Python
def average(x, y):
    return (x + y)/2

And now we want to raise an Exception if either input is negative. We can do the following:

Python
def average(x, y):
    if x<=0 or y<=0:
        raise Exception('Both x and y should be positive')
    return (x + y)/2

If you try it yourself with a negative input, you will see the following printed:

Bash
Exception: Both x and y should be positive

Which is great, it even points to the line number with the issue, etc. However, if you are building a module and you expect others to use it, it would be much better to define a custom Exception, that can be explicitly caught. It is as easy as this:

Python
class NonPositiveError(Exception):
    pass

def average(x, y):
    if x <= 0 or y <= 0:
        raise NonPositiveError('Both x and y should be positive')
    return (x + y) / 2

An exception is a class, and therefore it should inherit from the general Exception class. We don't really need to customize anything at this stage, we just type pass in the body of the class. If we run the code above with a negative value, we will get:

Bash
NonPositiveError: Both x and y should be positive

If you want to catch that exception in downstream code, you will do it as always. The only difference is that custom exceptions are not available by default and you should import them. For example, you would do the following:

Python
from exceptions import NonPositiveError
from tools import average

try:
    avg = average(1, -2)
except NonPositiveError:
    avg = 0

If you have worked long enough with packages, probably you have already encountered a lot of different exceptions. They are a great tool to let the user know exactly what was wrong and act accordingly. Sometimes we can be prepared for some exceptions and is very appreciated when custom ones are included into the package and not just a generic one that forces us to catch any exception, even if it is something that we were not actually expecting.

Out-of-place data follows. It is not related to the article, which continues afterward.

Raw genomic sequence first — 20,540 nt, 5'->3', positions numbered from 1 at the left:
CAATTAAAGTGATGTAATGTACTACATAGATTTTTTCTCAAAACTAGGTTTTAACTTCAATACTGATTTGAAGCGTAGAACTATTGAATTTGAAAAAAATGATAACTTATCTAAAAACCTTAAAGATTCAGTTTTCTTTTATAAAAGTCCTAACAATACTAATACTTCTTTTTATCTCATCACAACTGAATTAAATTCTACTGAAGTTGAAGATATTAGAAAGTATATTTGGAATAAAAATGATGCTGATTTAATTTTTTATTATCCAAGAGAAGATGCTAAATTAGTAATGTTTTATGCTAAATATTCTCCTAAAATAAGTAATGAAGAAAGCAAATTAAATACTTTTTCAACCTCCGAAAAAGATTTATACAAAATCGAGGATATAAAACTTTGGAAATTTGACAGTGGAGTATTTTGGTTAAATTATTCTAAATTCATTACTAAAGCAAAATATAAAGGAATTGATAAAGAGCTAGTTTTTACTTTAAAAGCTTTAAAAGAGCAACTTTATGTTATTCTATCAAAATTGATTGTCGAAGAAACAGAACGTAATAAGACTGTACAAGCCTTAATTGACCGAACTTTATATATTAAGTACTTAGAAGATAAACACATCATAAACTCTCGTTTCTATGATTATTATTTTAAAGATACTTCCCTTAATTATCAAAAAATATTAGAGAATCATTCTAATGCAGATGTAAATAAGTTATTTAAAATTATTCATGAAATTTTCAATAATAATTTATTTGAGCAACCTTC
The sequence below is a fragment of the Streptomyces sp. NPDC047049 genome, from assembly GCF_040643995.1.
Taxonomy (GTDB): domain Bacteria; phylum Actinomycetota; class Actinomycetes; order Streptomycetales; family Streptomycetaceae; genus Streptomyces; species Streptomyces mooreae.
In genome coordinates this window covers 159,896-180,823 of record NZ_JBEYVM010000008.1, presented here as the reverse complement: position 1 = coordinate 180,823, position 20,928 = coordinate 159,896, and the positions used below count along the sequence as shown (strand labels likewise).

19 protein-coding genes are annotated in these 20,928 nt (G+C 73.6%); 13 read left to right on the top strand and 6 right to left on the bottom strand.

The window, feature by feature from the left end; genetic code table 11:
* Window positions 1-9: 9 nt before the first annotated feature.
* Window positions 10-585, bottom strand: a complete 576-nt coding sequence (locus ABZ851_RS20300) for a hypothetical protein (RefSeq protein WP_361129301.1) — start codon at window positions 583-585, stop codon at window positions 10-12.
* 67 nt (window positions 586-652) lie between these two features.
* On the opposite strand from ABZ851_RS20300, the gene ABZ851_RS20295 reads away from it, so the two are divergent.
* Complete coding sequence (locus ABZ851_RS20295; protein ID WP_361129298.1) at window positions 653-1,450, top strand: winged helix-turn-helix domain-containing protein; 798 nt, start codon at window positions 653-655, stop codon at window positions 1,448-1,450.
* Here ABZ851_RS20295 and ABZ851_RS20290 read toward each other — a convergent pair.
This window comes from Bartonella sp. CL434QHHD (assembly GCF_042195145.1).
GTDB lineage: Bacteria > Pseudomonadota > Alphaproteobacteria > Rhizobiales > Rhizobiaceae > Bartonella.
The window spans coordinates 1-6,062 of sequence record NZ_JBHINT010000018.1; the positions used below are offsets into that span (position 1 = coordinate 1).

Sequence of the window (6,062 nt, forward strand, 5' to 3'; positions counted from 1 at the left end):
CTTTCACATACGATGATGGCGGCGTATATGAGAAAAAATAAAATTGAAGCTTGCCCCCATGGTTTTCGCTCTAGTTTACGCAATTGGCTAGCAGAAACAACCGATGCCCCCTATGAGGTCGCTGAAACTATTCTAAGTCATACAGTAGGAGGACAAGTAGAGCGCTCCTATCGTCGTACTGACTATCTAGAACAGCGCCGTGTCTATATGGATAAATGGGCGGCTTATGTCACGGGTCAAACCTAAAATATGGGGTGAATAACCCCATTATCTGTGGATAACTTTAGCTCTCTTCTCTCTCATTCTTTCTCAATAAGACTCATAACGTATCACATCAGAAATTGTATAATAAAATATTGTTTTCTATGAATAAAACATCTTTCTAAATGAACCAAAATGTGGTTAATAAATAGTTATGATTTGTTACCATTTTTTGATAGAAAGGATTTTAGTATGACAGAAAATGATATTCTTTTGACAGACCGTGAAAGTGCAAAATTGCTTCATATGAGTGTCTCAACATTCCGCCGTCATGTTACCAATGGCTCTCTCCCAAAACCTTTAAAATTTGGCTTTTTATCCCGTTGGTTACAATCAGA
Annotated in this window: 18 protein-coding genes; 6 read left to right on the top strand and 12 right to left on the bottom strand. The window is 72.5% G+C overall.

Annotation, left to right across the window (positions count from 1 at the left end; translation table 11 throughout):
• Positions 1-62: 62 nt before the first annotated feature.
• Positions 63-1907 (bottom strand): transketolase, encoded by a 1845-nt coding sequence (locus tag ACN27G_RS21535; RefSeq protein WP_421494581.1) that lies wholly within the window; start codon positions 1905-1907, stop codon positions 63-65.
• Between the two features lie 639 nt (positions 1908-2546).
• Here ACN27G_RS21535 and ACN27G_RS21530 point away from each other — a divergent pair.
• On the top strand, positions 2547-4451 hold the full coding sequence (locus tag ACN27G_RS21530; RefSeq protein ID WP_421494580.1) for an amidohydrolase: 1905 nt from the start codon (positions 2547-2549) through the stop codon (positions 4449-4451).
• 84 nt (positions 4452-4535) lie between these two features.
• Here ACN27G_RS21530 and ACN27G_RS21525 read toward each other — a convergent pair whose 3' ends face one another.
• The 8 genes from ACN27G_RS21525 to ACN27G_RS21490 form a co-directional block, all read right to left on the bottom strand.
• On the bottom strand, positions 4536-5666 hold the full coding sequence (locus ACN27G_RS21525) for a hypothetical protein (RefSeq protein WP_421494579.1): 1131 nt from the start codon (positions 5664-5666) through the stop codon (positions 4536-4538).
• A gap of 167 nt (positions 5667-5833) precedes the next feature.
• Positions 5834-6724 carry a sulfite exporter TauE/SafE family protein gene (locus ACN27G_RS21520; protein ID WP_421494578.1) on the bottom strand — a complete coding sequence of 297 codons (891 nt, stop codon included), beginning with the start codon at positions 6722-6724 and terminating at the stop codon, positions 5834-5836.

Best Practices for Custom Exceptions

When you are developing a package, it is very handy to define exceptions that are exclusive to it. This makes it much easier to handle different behaviors and gives developers a very efficient way to filter whether the problems are within your package or with something else. Imagine, for instance, that you are working with a complex package, and you want to write to a file every time an exception from that specific package appears.

This is very easy to achieve if all the exceptions inherit from the same base class. The code below is a bit longer, but it is built on top of all the examples above, so it should be easy to follow:

Python
class MyException(BaseException):
    pass

class NonPositiveIntegerError(MyException):
    pass

class TooBigIntegerError(MyException):
    pass

def average(x, y):
    if x<=0 or y<=0:
        raise NonPositiveIntegerError('Either x or y is not positive')

    if x>10 or y>10:
        raise TooBigIntegerError('Either x or y is too large')
    return (x+y)/2

try:
    average(1, -1)
except MyException as e:
    print(e)

try:
    average(11, 1)
except MyException as e:
    print(e)

try:
    average('a', 'b')
except MyException as e:
    print(e)

print('Done')

We first define an exception called MyException, which is going to be our base exception. We then define two errors, NonPositiveIntegerError and TooBigIntegerError which inherit from MyException. We define the function average again but this time we raise two different exceptions. If one of the numbers is negative or larger than 10.